National Theatre Live – Frankenstein

I’m absolutely blown away. I need to remain in my seat to compose myself, after watching the most intense piece of theatre I’ve ever seen. And I’m not even at the theatre.

Frankenstein, the latest National Theatre Live production, has just been broadcast to cinemas – live – around the world. And I’ve watched it from a large, comfy seat here at Clapham Picturehouse.

Beforehand, I wondered if the whole feel of live theatre, the live performance, would be lost if watching on screen from a different venue. It wasn’t. In some ways, you see more as you follow the camera’s eye – zooming in on the actors’ expressions and the action, or pulling out for a fuller landscape, or focusing on parts of the stage set, particularly during scene changes.

This new play, based on Mary Shelley’s classic British novel, is written by Nick Dear and directed by Lancastrian Danny Boyle (of Slumdog Millionaire fame, also directing the 2012 Olympics opening ceremony, 27th July 2012).

The play opens with a creature (played by Benedict Cumberbatch) experiencing his first moments of life. Just like a new-born, he is unable to stand, walk or talk. With a perfectly formed body yet hideous appearance (huge scars, stitches and sores cover his skin) the creature has just been created and animated, a scientific experiment of Victor Frankenstein (played by Jonny Lee Miller).

Dark and disturbing, the creature flips and slides around the stage, learning how to move, how to make sound, how to be. Cumberbatch’s performance is chilling, intense and superb.


Watch the trailer for Frankenstein on You Tube

Wanting to be good but abandoned by Frankenstein and rejected by the society he so wishes to be part of, the tormented creature seeks companionship. And revenge.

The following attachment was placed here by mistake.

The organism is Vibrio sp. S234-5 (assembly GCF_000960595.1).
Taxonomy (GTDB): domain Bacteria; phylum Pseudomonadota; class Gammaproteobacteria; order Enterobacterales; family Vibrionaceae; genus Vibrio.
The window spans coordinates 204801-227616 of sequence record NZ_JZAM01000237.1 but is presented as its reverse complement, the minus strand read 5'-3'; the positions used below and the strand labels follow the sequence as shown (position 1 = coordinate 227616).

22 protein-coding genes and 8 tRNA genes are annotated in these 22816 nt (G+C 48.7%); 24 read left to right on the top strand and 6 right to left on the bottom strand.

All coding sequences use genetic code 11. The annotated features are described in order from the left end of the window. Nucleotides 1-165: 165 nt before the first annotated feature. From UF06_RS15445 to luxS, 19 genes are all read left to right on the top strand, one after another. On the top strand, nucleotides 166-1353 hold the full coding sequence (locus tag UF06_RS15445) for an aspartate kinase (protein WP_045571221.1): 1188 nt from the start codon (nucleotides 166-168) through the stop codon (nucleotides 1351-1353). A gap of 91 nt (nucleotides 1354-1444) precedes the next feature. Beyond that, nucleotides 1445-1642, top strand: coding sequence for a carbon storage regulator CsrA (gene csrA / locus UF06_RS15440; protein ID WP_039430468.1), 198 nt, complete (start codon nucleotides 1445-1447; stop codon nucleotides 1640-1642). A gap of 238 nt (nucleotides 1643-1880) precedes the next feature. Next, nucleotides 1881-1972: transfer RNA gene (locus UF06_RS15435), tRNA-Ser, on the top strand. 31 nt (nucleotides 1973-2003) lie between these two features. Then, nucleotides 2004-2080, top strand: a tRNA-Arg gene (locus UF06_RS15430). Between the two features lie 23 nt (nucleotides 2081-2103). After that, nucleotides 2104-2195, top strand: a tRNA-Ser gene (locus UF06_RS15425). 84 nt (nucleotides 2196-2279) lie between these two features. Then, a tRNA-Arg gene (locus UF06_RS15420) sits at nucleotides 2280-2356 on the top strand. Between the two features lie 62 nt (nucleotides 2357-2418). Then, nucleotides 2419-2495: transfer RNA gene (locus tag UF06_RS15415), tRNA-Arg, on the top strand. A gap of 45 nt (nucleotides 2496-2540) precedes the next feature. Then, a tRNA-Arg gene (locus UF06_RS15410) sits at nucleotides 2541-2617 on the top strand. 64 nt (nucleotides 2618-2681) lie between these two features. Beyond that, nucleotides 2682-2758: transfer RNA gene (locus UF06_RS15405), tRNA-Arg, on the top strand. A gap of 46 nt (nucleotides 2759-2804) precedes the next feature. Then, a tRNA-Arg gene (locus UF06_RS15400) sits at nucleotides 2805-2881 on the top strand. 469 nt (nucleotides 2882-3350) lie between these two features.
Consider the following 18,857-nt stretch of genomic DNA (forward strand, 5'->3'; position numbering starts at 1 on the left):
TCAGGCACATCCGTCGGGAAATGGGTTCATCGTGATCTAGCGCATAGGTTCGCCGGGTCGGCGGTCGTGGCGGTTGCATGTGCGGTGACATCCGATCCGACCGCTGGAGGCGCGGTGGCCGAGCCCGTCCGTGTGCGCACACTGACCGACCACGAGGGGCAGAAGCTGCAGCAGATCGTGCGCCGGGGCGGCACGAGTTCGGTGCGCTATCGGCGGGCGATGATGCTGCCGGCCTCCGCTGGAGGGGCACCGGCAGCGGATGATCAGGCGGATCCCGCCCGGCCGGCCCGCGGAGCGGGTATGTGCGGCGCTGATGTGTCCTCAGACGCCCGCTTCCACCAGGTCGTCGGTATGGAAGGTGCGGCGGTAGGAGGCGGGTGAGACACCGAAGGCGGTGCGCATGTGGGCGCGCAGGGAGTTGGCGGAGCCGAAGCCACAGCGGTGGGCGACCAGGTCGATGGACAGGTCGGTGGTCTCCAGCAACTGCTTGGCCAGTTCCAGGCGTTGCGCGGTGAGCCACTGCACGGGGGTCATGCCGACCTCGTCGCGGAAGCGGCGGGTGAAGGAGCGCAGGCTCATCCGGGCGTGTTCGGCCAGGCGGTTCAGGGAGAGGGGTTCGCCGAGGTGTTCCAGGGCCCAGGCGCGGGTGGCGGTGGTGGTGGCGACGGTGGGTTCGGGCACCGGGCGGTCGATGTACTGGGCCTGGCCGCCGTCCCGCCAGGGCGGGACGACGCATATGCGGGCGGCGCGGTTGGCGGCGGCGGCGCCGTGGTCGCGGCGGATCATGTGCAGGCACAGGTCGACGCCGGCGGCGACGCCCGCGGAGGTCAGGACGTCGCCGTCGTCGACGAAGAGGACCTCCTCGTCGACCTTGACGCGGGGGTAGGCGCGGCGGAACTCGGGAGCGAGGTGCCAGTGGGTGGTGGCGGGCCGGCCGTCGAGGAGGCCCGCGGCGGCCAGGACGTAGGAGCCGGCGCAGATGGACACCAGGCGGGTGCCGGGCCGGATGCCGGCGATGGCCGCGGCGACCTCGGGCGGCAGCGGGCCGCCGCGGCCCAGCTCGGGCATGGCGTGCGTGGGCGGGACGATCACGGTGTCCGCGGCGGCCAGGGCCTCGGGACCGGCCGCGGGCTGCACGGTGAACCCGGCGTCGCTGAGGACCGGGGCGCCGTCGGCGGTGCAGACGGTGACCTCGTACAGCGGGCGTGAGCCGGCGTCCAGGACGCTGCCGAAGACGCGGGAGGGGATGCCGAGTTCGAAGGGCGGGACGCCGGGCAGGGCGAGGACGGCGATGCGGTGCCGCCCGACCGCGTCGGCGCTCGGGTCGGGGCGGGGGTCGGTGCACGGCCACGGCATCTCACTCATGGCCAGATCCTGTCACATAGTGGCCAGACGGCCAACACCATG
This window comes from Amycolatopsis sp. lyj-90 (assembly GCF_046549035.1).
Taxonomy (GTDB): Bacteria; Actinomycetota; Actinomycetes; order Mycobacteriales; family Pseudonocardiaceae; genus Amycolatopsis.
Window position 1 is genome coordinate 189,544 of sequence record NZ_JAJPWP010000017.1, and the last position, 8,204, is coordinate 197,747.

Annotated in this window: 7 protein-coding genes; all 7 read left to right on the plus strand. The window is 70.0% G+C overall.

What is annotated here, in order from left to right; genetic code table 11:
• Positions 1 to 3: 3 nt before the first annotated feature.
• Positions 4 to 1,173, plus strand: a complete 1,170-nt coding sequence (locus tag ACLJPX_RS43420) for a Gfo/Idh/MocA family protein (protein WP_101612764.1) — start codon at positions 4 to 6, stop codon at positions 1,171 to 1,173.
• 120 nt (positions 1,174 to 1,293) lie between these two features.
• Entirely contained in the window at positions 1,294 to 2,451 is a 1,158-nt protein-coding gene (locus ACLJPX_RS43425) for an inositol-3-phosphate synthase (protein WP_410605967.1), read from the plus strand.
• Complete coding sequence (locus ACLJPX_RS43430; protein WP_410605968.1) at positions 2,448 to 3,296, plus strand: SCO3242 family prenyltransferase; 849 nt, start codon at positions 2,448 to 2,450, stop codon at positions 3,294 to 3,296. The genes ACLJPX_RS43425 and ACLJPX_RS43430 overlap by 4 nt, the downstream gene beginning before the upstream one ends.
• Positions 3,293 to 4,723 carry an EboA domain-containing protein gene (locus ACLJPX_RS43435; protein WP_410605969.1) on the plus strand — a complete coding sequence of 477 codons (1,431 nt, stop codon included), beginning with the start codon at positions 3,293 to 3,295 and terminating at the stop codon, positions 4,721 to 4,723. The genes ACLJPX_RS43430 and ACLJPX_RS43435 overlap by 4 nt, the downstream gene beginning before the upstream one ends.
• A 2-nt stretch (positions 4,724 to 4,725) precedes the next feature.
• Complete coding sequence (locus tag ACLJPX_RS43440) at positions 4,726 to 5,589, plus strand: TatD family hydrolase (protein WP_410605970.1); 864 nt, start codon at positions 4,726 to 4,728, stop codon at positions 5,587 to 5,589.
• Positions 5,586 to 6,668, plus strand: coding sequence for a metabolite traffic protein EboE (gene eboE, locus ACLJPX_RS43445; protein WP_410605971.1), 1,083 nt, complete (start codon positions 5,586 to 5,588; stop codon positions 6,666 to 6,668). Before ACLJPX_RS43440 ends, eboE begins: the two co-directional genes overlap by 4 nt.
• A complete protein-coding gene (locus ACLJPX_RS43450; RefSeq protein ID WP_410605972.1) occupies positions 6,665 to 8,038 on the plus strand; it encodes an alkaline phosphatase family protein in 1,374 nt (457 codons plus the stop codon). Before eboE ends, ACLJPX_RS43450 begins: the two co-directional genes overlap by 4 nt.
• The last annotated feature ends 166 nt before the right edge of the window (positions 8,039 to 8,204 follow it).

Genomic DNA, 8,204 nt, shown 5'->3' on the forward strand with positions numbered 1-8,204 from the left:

This adaptation of the story (originally written by an 18 year old Shelley, and published in 1818) is wholly relevant for today’s audience. While focusing on human failing, it is dotted with humour. It is engaging, emotional, and at times – horrifying.

Stage sets are sophisticated and scene changes are speedy: the paths around Lake Geneva disappear up into the roof at the end of one scene, while an entire furnished room winds down underground at the end of another. Music and sound by Underworld (perhaps best known for the Trainspotting soundtrack and major hit Born Slippy) is equally brilliant. And it’s a top cast that includes Naomie Harris, George Harris and Ella Smith, while Benedict Cumberbatch and Jonny Lee Miller alternate playing the parts of the creature and Victor Frankenstein for each performance.

A Channel 4 documentary called Frankenstein – The Making of a Myth goes behind the scenes of this National Theatre production and is due to be broadcast this summer. I can’t wait to see it.

More info:
~ National Theatre website
~ Sunday Telegraph article – June 2010 – Boyle unveils ‘epic and intimate’ 2012 Olympic opening ceremony
~ BBC News article – June 2010 Boyle to direct 2012 Olympics opening ceremony

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